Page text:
The banter between the FP before launching into hyperspace with the banter aboard the Millenium Falcon before doing the same. When piloting their vehicle Mark Moonrider and Big Bear relate to each other in much the same way that Han Solo and Chewbacca relate to each other.

    I am your father!

    Both were referred to as a Saga, a trilogy (in lettercols 4W was sometimes referred to as a trilogy, sometimes as a tetralogy)

    Hero needs to learn to control his anger before he can triumph.

    Darkseid/Dark Side

    Death Star/ Apokolips

    The planet Coruscant in the prequels resembles Apokolips even more closely.

    Compare Darth Maul’s face make-up with Mokarri’s in Olsen.

    Clone factories.

    An army of fascistic armored soldiers, Stormtroopers, Justifiers, the Dog Soldiers of Apokolips, Granny’s troopers.

    The floating city.

    The Wagnerian feel that both had.

    Learning to tap into the Source and learning to tap into the Force.

    Star Wars has so much of the feel of The Pact and Himon.

    The scene at the end of Himon where Darkseid tries to tempt MM into joining him. Let me destroy and recreate you in my image. The echo between this scene and Luke and Vader’s confrontation in ROTJ is really strong. And both end with the hero screaming his defiance before throwing himself into a hissing vortex.

    The chase through an asteroid field in New Gods #3 and the one in Empire strikes back.

    The villain with a code of honor: Darkseid, Kanto, Darth Vader.

    Palace intrigue and familial connections between the heroes and villains.

    The combat code.

    Galactic bounty hunters: Devilance and Boba Fett.

    The combination of sci-fi and hippy-era mysticism.

    Ewok village and the Hairies’ treehouse.

    The Himon-Metron-Darkseid trinity at the end of MM#9 and the Yoda-Kenobi-Aniken trinity at the end of ROTJedi.

    Kenobi seems like a combo of Highfather and Metron.

    Kenobi tells Luke there’s a greater teacher than himself, Yoda. We find out in MM #9 that there is a greater mind than Metron, the true innovator Himon.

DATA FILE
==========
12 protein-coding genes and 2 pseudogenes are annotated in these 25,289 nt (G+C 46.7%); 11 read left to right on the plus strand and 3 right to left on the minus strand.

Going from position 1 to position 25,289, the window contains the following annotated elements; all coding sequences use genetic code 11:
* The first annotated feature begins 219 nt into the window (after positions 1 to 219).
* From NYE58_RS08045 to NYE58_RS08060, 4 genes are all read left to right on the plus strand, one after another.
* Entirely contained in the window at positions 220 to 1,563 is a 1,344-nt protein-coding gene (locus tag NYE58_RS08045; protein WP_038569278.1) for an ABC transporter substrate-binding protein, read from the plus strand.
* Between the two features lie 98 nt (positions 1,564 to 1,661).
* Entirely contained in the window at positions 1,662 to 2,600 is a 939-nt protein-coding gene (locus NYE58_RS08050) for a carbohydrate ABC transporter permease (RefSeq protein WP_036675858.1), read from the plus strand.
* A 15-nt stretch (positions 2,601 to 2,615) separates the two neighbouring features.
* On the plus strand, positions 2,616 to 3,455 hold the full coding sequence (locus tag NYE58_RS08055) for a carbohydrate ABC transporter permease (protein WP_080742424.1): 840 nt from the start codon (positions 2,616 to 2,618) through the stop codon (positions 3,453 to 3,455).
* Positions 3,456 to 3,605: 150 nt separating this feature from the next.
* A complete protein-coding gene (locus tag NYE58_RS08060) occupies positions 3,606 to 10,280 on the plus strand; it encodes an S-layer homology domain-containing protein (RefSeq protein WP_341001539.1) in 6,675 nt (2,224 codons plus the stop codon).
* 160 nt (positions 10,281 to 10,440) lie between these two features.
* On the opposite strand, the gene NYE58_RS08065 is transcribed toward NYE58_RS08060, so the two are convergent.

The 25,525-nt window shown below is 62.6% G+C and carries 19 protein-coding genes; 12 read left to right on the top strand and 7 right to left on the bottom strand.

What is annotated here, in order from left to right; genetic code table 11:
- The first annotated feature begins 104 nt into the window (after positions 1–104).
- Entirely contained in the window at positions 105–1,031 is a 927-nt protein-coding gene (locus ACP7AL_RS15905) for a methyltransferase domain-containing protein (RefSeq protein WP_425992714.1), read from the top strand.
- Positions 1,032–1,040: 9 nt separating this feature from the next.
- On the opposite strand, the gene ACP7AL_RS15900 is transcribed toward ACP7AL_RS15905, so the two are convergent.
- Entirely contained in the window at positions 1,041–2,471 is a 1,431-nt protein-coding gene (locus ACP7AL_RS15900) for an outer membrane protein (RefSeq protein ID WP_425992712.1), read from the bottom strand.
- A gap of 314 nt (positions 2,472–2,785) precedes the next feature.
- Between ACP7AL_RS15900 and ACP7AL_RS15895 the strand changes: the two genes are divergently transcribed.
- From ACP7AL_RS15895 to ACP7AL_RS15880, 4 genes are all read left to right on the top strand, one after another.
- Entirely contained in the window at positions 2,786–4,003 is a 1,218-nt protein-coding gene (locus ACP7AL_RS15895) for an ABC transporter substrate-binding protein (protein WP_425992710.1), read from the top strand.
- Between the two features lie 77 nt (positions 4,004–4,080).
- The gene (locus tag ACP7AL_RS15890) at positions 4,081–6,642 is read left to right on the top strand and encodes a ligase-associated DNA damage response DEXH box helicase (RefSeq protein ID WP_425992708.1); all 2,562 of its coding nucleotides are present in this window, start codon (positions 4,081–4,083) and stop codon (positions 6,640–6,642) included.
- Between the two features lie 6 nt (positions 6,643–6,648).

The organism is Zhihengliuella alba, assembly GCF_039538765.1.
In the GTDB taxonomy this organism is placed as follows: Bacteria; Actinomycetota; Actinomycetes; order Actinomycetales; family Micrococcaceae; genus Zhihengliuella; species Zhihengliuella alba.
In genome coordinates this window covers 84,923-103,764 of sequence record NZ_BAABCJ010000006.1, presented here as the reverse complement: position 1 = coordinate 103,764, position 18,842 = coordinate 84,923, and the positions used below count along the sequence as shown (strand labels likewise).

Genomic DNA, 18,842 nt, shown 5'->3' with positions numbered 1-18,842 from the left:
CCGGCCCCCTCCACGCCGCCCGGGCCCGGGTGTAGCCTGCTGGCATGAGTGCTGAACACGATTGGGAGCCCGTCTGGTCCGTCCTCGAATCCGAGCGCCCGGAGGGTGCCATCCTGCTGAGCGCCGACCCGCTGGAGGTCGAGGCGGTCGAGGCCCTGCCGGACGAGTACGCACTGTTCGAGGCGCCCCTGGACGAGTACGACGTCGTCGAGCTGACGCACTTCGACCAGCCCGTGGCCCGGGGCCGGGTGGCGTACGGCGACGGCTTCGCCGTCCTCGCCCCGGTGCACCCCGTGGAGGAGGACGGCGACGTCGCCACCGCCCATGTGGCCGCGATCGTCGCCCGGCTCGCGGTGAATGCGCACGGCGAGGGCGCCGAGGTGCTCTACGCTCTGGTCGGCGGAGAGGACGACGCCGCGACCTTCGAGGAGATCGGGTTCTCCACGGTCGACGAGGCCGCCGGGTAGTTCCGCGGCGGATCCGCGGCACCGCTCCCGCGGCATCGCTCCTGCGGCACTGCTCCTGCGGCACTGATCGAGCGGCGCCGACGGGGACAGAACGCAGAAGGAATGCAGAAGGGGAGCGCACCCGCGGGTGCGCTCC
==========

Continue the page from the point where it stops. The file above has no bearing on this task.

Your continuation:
Infinity Man frozen in a block of ice. Han Solo frozen in carbonite.

    Going back into the backstory of the characters in later installments of the series. Kirby did a better job of it, because his prequels contained genuine surprises and revelations about the characters.

    Every background character in Darkseid’s retinue looks like they’d fit right in with Lucas’s universe.

    The youthful sci-fi cowboys of the Forever People compared with the youthful sci-fi cowboys of Star Wars.

    Mark Moonrider rescues Beautiful Dreamer from Darkseid (in a very Darth-Vadery outfit, complete with cape). Luke Skywalker rescues Princess Leia from Darth Vader.

    Some non-4W Kirby similarities:

    Darth Vader/Doc Doom

    There’s no getting around that dinner table scene. It’s almost identical to the one in the Fantastic Four “The Prisoner” issues.

    Tode from The Eternals and Jabba the Hutt.

    Tracking Site from Kamandi and the Death Star.

    The sequence where the colonizers freeze Thor in a crytal block and push him through the hallway, compared to the sequence in Empire where they push the frozen Han Solo through a hallway.

  14. […] 27, 2010 at 1:16 am (Uncategorized) Vaguely interesting comics comics post shed this gem of an interview. Gary Kuntz, the producer and sound editor behind American Graffiti, […]

  15. James says:

    Didn’t Kirby suffer enoungh being ripped off by Marvel?…now you want to blame him for the Star Wars movies too. The first one was fun and silly…. but the succeeding ones became less and less so. What a terrible idea to build up to the origin of the villian. The last ones were absolutely miserable, and worse, boring. Zzzzz.

  16. brad mackay says:

    If I remember correctly, Lucas has openly admitted his many influences — including that fact that Kirby played a big role. But I think Darth Vader was inspired by Dr. Doom — not Darkseid. You know — the whole helmet thing.

  17. Tom Scioli says:

    Lucas has acknowledged every influence except Kirby. Darth Vader has Doom’s looks, but he’s got Darkseid’s mojo. He’s the hero’s dad for starters.